I'm going to present the information graphically in two forms: one with the book of Job included and one without. The reason for that is that because Job is such an extreme outlier in the way it includes the article with Kyrios and Kyriou that it reduces the visual impact of the variations across the other books. So here, first then, is my current data set (excluding Ezekiel, which will be integrated when I provide the full data set with the prophetic books):
So we can observe that the pattern of excluding the article for Kyrios and Kyriou established in the Pentateuch (Genesis through Deuteronomy) seems to continue relatively without change until we get to Job, at which point the rule book is completely thrown out of the window! Job has 26 relevant occurrences of Yahweh translations, and 22 of them include the article. This makes for a huge spike, but note how the orange line tracing the rates of articles does not immediately sink back to its typical levels - both Psalms and Proverbs seem significantly higher than before, just below the 20% mark.
What else do we know about Job that could account for such a wildly different approach to the Kyrios translation? NETS, the critical and publically available Greek translation into English thus far does not integrate this astonishing statistic nor help us in attempting to understand it. It does help characterise it, however, with the following observations:
- "OG Iob is one of a kind in the Septuagint corpus: ... the least literal, both in its attitude to abbreviating the parent text and in the way the translator worked with that portion of the text." (NETS, p. 667)
- It consciously abbreviates the parent text at an increasing rate as you go through the book, with the overall text being significantly shorter than the Hebrew.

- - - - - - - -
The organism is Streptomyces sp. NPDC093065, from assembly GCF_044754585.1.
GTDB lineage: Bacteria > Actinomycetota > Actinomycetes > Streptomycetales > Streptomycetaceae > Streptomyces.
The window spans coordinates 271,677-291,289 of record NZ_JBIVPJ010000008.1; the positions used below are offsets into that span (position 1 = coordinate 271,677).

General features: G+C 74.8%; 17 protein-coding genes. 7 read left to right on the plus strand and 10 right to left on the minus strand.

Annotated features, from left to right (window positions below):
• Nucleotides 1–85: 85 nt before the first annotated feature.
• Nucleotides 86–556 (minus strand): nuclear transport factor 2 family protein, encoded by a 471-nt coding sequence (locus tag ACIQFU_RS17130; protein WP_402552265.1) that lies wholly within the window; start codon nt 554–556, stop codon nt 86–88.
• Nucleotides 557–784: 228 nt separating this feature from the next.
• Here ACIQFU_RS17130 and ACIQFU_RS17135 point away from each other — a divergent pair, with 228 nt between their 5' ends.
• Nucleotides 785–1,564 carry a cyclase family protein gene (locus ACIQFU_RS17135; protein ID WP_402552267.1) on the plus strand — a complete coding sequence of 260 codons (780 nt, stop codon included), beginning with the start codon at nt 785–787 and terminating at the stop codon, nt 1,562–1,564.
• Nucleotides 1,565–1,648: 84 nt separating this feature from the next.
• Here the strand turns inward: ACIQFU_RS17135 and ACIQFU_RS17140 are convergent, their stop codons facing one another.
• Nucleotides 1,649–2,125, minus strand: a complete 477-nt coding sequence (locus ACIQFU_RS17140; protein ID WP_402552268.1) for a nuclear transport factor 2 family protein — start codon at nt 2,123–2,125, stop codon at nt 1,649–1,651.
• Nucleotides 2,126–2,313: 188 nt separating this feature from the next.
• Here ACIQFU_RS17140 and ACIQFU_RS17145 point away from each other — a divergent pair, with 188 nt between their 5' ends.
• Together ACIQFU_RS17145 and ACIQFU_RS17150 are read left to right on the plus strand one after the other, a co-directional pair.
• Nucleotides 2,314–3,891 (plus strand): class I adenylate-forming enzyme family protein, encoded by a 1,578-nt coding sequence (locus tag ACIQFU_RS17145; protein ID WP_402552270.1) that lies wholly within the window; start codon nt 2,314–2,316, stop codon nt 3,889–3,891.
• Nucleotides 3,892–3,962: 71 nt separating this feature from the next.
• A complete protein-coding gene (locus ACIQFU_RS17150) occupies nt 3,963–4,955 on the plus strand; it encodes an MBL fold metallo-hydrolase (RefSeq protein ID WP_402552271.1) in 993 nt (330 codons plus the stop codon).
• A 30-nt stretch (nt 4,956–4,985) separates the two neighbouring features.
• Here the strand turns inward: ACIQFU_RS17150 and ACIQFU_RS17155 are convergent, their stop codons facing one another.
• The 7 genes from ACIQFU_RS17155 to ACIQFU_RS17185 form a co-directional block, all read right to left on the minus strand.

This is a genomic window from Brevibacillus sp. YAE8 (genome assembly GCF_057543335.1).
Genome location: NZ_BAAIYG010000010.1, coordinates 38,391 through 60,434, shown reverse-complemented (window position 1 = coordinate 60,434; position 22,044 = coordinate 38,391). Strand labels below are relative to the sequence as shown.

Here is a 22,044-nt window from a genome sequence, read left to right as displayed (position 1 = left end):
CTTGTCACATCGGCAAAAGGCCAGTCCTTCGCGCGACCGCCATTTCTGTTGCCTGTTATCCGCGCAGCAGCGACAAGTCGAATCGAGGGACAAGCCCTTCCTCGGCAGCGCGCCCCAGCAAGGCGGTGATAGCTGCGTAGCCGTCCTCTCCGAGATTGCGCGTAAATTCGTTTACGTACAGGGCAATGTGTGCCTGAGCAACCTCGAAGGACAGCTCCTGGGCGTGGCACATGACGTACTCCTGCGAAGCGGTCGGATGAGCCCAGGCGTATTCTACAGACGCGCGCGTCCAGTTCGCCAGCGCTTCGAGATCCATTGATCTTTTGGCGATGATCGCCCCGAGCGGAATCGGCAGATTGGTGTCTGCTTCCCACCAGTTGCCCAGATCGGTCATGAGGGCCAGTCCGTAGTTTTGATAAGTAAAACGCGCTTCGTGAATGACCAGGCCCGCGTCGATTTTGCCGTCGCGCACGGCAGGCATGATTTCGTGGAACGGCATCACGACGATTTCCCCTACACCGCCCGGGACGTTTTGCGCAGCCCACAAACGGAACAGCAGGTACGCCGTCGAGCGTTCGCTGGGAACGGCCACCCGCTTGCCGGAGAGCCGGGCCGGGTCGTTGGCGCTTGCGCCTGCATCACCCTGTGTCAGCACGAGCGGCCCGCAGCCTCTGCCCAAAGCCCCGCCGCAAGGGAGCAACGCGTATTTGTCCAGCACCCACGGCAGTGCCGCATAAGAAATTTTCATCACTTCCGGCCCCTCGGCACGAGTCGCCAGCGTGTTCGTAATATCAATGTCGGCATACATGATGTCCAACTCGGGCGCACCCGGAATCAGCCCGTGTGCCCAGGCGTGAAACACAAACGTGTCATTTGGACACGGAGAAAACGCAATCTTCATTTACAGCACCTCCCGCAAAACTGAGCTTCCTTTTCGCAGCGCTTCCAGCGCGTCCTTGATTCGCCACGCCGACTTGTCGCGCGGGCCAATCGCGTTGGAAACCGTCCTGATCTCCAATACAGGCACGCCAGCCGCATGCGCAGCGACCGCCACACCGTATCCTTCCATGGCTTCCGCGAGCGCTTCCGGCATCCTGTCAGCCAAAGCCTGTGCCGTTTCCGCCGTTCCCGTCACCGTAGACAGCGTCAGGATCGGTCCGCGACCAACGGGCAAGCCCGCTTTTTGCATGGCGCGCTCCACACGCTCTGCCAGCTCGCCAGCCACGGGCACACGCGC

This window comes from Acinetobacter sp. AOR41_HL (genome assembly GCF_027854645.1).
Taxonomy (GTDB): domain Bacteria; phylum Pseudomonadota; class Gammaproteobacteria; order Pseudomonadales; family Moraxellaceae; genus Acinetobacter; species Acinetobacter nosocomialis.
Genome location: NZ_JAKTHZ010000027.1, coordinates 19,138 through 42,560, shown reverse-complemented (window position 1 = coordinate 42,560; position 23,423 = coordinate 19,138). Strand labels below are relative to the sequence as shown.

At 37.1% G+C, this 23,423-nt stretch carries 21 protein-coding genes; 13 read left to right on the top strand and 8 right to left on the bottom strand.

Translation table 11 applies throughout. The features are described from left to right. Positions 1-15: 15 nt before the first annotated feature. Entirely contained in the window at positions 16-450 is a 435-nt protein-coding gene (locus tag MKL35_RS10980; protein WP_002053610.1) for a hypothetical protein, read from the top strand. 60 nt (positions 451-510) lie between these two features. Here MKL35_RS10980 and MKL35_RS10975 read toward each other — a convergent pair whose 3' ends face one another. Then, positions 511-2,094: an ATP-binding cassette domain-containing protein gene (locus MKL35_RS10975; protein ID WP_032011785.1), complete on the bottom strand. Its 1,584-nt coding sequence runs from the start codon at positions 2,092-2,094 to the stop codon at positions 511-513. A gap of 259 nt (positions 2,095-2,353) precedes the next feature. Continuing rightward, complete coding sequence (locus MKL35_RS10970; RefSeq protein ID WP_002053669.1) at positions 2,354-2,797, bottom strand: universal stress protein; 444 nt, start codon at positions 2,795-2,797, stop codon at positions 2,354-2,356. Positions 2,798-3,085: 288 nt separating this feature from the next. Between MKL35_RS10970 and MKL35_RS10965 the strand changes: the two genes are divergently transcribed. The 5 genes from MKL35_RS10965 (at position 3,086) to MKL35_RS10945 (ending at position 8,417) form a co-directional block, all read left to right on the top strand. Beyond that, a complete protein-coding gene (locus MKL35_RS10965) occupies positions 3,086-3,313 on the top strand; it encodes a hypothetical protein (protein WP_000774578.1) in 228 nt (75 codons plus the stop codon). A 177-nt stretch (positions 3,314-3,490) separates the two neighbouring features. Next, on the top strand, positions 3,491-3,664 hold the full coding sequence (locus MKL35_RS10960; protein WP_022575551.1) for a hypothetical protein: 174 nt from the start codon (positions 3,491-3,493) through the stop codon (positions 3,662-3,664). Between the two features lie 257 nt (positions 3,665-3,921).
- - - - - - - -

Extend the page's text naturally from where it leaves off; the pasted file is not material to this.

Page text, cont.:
- Except, I note, in 1:21, the translator does not opt for the usual "and it came to pass" Hebraism translation (καὶ ἐγένετο) of וַֽיְהִי and states simply "And when" (καὶ ὡς) - however, I could only find three occurrences of that translation in Job for the 8 occurrences of וַֽיְהִי .
- The translator inserts a lot of particles: 'as Kitto says, "Greek is well stocked with little words, conjunctions that hunt in couples or in packs, whose sole function is to make the structure clear. They act, as it were, as signposts". This seems to be the translator's intent in Iob, i.e., to give the rather loosely linked Hebrew text a connectedness. So the translation is heavily salted with particles: "and," "but," "now," "because," "for," "really," "on the on hand ... on the other," "however," "therefore," "rather," "again," "or" and others." (emphasis mine, NETS p. 668, Kitto citation taken from D. F. Kitto, The Greeks (Harmondsworth, Middlesex: Penguin, 1973 (1951; revised ed., 1957))
- The translator may have been borrowing techniques from other translated books in the Septuagint: NETS cites research comparing 4.21a to Isaiah 40.24b, 34:13 to Psalm 24:1 and 34:15 to Gen 3:19.
Whatever the relationship, we can note the following progression through the three language groups:
Hebrew Name Yahweh throughout the OT ("anarthrous")
--> Greek Name/Title KYRIOS ("anarthrous")
--> Greek Title HO KYRIOS in Job ("arthrous")
--> modern European language title throughout the OT THE LORD/L'ETERNEL/o SENHOR/il SIGNOR/El Señor/der HERR, etc. (also "arthrous").
Could Job, then, be our "missing link"?
Job, despite its extreme position, is not our only outlier. We have discussed Psalms at various points over the course of my postings on this topic, and in my next post, we'll zoom in a bit further by removing Job from the picture and see where the other contours lie. Sneak preview:
Of course, I will also be cataloguing the remaining prophetic material to complete the survey. However, we can expect few surprises there, the prophets I think are very on board with the anarthrous rule. So expect the brown line to come back down and stay very low.